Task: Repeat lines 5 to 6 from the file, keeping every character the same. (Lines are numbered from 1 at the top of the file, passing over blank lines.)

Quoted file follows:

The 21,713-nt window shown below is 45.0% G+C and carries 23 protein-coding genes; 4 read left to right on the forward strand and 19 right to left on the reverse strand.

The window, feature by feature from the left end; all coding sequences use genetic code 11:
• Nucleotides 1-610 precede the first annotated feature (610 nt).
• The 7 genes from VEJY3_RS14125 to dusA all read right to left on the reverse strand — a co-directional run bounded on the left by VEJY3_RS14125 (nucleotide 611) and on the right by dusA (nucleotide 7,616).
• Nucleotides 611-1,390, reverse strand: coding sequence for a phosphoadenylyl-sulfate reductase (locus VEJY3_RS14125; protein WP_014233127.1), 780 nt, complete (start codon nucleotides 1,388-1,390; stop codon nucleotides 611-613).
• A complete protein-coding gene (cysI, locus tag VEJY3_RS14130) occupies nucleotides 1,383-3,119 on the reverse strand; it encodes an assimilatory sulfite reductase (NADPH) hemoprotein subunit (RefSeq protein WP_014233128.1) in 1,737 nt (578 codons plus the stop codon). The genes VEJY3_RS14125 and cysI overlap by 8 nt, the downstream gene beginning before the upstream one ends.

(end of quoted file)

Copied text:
• Nucleotides 611-1,390, reverse strand: coding sequence for a phosphoadenylyl-sulfate reductase (locus VEJY3_RS14125; protein WP_014233127.1), 780 nt, complete (start codon nucleotides 1,388-1,390; stop codon nucleotides 611-613).
• A complete protein-coding gene (cysI, locus tag VEJY3_RS14130) occupies nucleotides 1,383-3,119 on the reverse strand; it encodes an assimilatory sulfite reductase (NADPH) hemoprotein subunit (RefSeq protein WP_014233128.1) in 1,737 nt (578 codons plus the stop codon). The genes VEJY3_RS14125 and cysI overlap by 8 nt, the downstream gene beginning before the upstream one ends.